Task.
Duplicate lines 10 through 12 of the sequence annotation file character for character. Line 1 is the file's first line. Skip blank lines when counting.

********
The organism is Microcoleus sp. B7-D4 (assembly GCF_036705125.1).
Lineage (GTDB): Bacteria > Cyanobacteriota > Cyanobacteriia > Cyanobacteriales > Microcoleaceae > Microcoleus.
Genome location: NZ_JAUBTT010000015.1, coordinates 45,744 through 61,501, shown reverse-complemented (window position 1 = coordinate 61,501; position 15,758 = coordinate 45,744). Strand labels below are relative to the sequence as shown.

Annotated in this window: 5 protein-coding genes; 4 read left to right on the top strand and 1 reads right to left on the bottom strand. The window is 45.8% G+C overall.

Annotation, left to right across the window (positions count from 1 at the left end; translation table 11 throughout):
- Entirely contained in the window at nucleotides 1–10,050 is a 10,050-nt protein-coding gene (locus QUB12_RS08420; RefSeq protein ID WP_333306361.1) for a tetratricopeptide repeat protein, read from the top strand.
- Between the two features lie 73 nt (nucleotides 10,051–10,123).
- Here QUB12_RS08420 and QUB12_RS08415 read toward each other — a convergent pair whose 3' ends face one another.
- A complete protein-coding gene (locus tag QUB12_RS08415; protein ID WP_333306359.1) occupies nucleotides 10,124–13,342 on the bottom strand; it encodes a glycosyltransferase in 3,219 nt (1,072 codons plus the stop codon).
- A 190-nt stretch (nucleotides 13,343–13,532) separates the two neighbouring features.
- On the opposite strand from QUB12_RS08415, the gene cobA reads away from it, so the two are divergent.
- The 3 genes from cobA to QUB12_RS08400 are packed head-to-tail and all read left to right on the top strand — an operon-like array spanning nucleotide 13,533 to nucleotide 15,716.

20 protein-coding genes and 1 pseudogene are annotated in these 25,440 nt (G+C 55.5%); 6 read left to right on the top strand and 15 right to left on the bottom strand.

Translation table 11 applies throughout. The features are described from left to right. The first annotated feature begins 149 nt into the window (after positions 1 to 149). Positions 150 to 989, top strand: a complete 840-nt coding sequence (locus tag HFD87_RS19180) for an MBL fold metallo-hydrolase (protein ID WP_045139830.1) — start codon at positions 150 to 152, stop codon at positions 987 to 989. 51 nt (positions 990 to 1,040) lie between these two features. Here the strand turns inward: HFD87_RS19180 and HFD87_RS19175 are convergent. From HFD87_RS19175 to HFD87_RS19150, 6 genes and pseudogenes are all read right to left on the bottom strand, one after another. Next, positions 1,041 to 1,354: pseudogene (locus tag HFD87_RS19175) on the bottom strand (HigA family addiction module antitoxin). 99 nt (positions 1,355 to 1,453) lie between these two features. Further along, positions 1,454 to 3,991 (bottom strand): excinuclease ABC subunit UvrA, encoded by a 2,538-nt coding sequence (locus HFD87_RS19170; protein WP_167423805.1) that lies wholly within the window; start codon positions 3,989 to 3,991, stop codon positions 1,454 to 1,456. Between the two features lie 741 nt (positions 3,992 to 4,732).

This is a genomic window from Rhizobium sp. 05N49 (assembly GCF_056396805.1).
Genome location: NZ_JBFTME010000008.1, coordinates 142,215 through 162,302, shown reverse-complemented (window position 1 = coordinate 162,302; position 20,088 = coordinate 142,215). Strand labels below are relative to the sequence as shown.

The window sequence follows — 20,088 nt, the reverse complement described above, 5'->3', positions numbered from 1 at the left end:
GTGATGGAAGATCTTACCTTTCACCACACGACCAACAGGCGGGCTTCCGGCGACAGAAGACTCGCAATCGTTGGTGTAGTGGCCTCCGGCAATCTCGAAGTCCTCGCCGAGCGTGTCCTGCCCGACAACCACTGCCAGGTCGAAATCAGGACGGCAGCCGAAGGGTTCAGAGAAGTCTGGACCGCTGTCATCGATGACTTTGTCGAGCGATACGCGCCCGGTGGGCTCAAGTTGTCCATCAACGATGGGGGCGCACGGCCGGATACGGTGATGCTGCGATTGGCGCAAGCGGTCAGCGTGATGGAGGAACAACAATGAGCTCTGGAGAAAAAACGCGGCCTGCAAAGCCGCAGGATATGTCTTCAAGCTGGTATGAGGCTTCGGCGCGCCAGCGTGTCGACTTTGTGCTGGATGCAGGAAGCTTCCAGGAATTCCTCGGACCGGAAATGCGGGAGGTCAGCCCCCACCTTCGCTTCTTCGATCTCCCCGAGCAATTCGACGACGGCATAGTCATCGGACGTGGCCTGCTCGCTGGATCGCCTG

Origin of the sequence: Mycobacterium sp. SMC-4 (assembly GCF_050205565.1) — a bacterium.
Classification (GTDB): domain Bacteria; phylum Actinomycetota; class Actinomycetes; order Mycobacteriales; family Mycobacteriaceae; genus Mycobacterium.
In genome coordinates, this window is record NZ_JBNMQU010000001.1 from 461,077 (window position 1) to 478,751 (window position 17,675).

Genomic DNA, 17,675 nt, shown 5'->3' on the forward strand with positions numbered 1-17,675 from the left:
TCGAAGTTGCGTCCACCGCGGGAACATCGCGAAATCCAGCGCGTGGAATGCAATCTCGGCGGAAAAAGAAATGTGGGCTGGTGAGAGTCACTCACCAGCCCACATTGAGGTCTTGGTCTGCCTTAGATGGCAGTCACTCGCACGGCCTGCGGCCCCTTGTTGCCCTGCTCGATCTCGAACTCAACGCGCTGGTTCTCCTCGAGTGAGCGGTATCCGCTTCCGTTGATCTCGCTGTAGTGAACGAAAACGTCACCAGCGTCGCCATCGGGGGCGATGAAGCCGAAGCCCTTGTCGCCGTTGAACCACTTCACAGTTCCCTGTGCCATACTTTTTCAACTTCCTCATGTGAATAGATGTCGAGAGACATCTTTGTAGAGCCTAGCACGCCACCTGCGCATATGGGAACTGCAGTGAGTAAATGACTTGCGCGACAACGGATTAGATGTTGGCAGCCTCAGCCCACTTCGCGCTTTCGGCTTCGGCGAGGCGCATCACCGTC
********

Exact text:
- A 190-nt stretch (nucleotides 13,343–13,532) separates the two neighbouring features.
- On the opposite strand from QUB12_RS08415, the gene cobA reads away from it, so the two are divergent.
- The 3 genes from cobA to QUB12_RS08400 are packed head-to-tail and all read left to right on the top strand — an operon-like array spanning nucleotide 13,533 to nucleotide 15,716.